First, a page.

Candy Crushing to money crunching: the boom of mobile gaming in India
Mobile gaming is fast becoming India’s favourite pass-time. In the last two years, millions of Indians, from office commuters to college students locked away in their rooms, have spent their hours furiously tapping away on their smartphones in a sincere attempt to level up on Candy Crush or to win the ongoing battle at Pochinki on PUBG.
One of the biggest causes behind this boom is India’s Jio-led data revolution. Jio’s aggressive pricing forced data costs to drop sharply across the nation and made the average Indian consumer able to stream music, watch videos, and play games without burning a hole in his/her pocket. In addition to affordable internet, smartphone penetration has grown from six percent to 23 percent in the last five years, enabling widespread access to the app ecosystem. With this, the population of gamers has touched 200 million, making India a major market for mobile gaming.
Casual social gaming has made gaming mainstream
The dawn of mobile gaming in India can also be attributed to the mass appeal of games like Fruit Ninja, Candy Crush, and Temple Run. As these games usually do not need expert level skills, everyone from little Chintu to Sharma aunty next door can enjoy the “sugar rush”.
The social nature of these games, with their engaging game design and multiplayer features, is a key ingredient to their appeal, as compared to the niche ‘hardcore games’ like Dota and Counter-Strike. Furthermore, the popularity of mobile gaming and the age-agnostic audience have brought back digital versions of family card games like Rummy (nostalgia running high!).
But are VCs excited?
Early stage VCs have rightly spotted the trend and taken bets in this space. However, late-stage investors have been cautious. Their hesitation stems from the limited predictability that casual gaming developers have managed to achieve owing to their short shelf-life and unpredictability of successful games (success of one game does not guarantee the performance of another).
Further, for casual gaming platforms, revenue streams are currently limited—either by running advertisements or through in-app purchases—and these companies are still figuring out steady sources of revenue. On one hand advertisers are hesitant to shell out top dollars, and on the other, users hesitate to pay for their gaming experience given the massive availability of free games.
Do esports and fantasy fix the “glitch” for VCs?
Fantasy games, which allow users to create 'fantasy teams' during real-life matches, and e-sports platforms, which conduct tournament-style competitive sessions of casual games like Fruit Samurai, seemed to have solved the issues that plagued the first wave of mobile-gaming startups, encouraging VCs to invest in the gaming sector.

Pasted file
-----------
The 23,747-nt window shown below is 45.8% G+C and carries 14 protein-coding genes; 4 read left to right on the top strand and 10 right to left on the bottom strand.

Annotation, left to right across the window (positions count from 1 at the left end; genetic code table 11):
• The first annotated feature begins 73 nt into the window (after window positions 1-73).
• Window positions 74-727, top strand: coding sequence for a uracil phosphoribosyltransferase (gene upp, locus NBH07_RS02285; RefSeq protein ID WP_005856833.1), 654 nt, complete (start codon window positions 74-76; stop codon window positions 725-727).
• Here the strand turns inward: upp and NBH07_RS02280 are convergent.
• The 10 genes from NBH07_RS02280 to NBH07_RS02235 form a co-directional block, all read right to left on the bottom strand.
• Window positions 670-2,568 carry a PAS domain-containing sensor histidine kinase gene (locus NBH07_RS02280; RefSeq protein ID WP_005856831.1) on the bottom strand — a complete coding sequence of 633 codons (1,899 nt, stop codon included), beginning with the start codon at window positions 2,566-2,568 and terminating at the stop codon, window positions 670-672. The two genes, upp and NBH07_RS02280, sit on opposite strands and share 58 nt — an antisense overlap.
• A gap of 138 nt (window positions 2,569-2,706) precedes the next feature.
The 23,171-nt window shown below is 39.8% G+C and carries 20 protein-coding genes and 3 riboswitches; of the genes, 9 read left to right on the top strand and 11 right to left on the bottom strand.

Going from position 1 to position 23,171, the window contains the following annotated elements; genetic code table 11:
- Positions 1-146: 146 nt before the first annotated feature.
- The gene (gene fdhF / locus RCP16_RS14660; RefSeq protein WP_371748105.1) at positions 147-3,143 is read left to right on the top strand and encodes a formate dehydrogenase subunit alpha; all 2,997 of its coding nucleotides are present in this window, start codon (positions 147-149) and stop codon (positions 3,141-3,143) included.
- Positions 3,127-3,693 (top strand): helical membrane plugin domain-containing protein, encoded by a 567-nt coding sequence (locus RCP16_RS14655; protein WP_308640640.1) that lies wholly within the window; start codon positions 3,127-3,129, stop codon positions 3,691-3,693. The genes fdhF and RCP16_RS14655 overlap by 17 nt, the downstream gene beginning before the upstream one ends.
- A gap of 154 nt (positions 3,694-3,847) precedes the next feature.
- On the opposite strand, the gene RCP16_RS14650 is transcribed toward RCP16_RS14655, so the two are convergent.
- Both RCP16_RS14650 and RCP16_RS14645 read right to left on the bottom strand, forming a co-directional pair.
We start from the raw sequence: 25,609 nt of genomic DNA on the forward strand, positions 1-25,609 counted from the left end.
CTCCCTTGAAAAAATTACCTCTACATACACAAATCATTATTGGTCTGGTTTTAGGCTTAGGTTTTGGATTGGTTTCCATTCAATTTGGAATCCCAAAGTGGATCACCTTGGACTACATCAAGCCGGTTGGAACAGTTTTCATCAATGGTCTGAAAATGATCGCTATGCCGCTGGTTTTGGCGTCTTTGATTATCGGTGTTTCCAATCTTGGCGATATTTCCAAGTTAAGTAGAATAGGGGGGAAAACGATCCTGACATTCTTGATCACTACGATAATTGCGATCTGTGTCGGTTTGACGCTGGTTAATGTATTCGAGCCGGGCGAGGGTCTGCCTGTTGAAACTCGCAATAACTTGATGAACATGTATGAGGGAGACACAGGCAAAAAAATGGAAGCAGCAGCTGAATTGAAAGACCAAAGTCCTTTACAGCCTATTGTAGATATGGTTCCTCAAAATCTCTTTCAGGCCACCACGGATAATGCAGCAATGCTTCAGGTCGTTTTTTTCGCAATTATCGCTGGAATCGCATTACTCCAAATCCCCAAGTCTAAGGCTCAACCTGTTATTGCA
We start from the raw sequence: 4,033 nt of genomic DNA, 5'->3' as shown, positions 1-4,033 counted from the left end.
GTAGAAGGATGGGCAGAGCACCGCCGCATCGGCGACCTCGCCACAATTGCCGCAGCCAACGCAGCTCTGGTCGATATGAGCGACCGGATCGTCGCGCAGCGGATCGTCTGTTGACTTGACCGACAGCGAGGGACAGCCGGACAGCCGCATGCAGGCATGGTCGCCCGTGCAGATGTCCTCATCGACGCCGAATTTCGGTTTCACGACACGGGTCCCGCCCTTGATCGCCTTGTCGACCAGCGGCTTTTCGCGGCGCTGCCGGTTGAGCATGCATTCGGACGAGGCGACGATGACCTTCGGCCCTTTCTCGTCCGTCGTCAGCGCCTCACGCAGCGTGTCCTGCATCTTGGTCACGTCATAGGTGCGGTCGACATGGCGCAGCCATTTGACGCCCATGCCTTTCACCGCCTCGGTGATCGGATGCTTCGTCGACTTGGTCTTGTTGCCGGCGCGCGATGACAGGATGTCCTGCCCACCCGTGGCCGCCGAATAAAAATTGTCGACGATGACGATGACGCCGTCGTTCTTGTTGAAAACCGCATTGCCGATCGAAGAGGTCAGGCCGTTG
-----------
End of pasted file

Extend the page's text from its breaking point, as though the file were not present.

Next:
Both these gaming categories not only give gamers the social experience by allowing them to contemplate strategy and compete in real time with friends, but they have also potentially figured out consistent revenue streams. By introducing real money gaming, with minimal participation fees levied on users, they can claim seven to 15 percent of the pot as their revenue. Furthermore, by aligning with the Indian sports calendar, fantasy gaming platforms have also hit the user retention jackpot. Marquee events and sporting leagues like the IPL ensure that gamers remain engaged throughout the year, thereby assuring investors of a sure shot customer base.
In addition, since esports platforms are game aggregators rather than one-game apps, they don’t place their bets on the success of just one game. For example, Winzo Games offers over 30 games across multiple formats, giving users a wide pool of gaming options to choose from, be it Fruit Samurai, Fantasy League, or trivia questions. This significantly diversifies the risk.
Unlike the esports industry in the US, which focuses on hardcore games like League of Legends, the Indian esports platforms have a more casual gaming portfolio. This drives the mass appeal further since they can choose to run popular themes such as Endless Running or Tetris’ and monetising the large base of casual gamers. As a result, both categories of gaming startups are scaling fast, with the best-in-class companies tracking user retention at 35-45 percent in the third month, baiting investments from venture capital funds across the globe.
Not surprisingly, the popularity of online gaming has reached a stage where it is challenging traditional entertainers i.e movies and music for consumer eyeballs. Prominent OTT platforms like Netflix fear to lose their customers to gaming or sleep! In fact, an argument can also be made that by virtue of multiplayer overlays in their designs, games have edged out their OTT competitors.
Cognisant of this advantage, internet media biggies such as Apple, Activision Blizzard Inc, Electronic Arts Inc, and Enthusiast Gaming Holdings Inc have started investing in the gaming sector. If projections by Google and KPMG reports hold true, the future of online gaming looks promising with the industry poised to touch $1 billion at a CAGR of 20 percent by 2021.
(Edited by Evelyn Ratnakumar)
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